20. ^ Esso (1968). New York (Map). Cartography by General Drafting (1969–70 ed.).
  21. ^ New York State Thruway Authority (1971). New York Thruway (Map). Cartography by Rand McNally and Company.
  22. ^ Eichel, Larry (June 29, 1972). "It's the End of the Road for the LIE". Newsday (New York City). 
  23. ^ State of New York Department of Transportation (January 1, 1970). Official Description of Touring Routes in New York State (PDF). Retrieved June 25, 2010. 
  24. ^ "Route 495 Straight Line Diagram". Internet Archives WayBack Machine. New Jersey Department of Transportation. 2006. Archived from the original on March 21, 2006. Retrieved September 13, 2014. 
  25. ^ a b Anderson, Steve. "Mid-Manhattan Expressway (I-495, unbuilt)". NYCRoads. Retrieved April 29, 2013. 
  26. ^ Ingraham, Joseph C. (December 30, 1949). "Mid-City Toll Road Backed By Moses". The New York Times. p. 1. Retrieved April 4, 2010. 
  27. ^ Anderson, Steve. "Eastern Long Island Sound Crossings". NYCRoads. Retrieved March 18, 2010.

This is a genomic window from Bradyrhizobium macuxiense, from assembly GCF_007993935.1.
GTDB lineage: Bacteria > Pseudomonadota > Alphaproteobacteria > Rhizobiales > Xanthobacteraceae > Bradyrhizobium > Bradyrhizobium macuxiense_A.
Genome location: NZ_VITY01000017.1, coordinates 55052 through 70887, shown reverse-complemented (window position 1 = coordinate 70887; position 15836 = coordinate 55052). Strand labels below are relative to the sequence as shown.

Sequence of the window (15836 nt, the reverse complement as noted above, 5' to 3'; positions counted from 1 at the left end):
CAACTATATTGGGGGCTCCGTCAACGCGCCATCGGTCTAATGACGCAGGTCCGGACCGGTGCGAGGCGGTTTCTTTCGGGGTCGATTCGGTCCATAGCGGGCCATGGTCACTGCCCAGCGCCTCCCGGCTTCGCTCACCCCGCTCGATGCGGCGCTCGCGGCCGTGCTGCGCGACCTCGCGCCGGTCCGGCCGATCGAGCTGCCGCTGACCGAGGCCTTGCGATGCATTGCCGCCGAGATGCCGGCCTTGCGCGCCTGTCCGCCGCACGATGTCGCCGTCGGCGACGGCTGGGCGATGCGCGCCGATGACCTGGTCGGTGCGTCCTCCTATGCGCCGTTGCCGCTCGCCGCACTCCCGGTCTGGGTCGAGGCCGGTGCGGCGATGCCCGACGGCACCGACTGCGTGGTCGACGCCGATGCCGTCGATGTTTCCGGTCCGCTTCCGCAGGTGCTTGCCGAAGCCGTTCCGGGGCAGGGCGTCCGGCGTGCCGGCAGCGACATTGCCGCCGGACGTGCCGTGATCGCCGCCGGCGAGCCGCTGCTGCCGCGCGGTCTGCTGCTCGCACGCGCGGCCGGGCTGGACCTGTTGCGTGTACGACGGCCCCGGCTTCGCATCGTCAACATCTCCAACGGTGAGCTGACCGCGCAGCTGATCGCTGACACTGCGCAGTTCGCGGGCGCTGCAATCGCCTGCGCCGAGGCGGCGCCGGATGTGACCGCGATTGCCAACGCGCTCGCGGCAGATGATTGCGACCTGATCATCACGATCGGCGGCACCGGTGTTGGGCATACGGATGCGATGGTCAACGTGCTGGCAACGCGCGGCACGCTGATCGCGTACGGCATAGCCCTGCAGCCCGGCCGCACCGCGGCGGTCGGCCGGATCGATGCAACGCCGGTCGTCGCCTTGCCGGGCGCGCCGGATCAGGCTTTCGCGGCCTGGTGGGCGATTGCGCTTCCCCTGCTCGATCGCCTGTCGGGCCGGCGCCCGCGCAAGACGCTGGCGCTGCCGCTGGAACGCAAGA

28. ^ a b Hagstrom Map (1969). Atlas of Suffolk County, New York (Map).
  29. ^ Hagstrom Map (1973). Atlas of Suffolk County, New York (Map).
  30. ^ "HOV Lane Information". MetroPool Long Island. Retrieved November 6, 2010. 
  31. ^ Saltzman, Jeff. "LIE/Cross Island Interchange Reconstruction 2001". Retrieved June 25, 2010. 
  32. ^ Anderson, Steve. "Wantagh State Parkway". NYCRoads. Retrieved March 18, 2010. 
  33. ^ "Long Island Expressway near proposed Wantagh Parkway Extension (WikiMapia)". Retrieved 4 October 2014. 
  34. ^ "Long Island Expressway & Jericho Turnpike Interchange (WikiMapia)". Retrieved 4 October 2014. 
  35. ^ Hagstrom Map (1940). Map of Nassau County, Long Island, New York (Map). http://www.greaternyroads.info/maps/viewmap.asp?map=nas40_06. Retrieved June 25, 2010.
  36. ^ "Long Island Expressway and Sunnyside Boulevard (Original exit 46)". Retrieved 4 October 2014. 
  37. ^ New York State Department of Transportation. NY 135/LIE Interchange project – Recommended Modified Alternative (Map). http://www.webscope.com/li/liconst.gif. Retrieved June 25, 2010.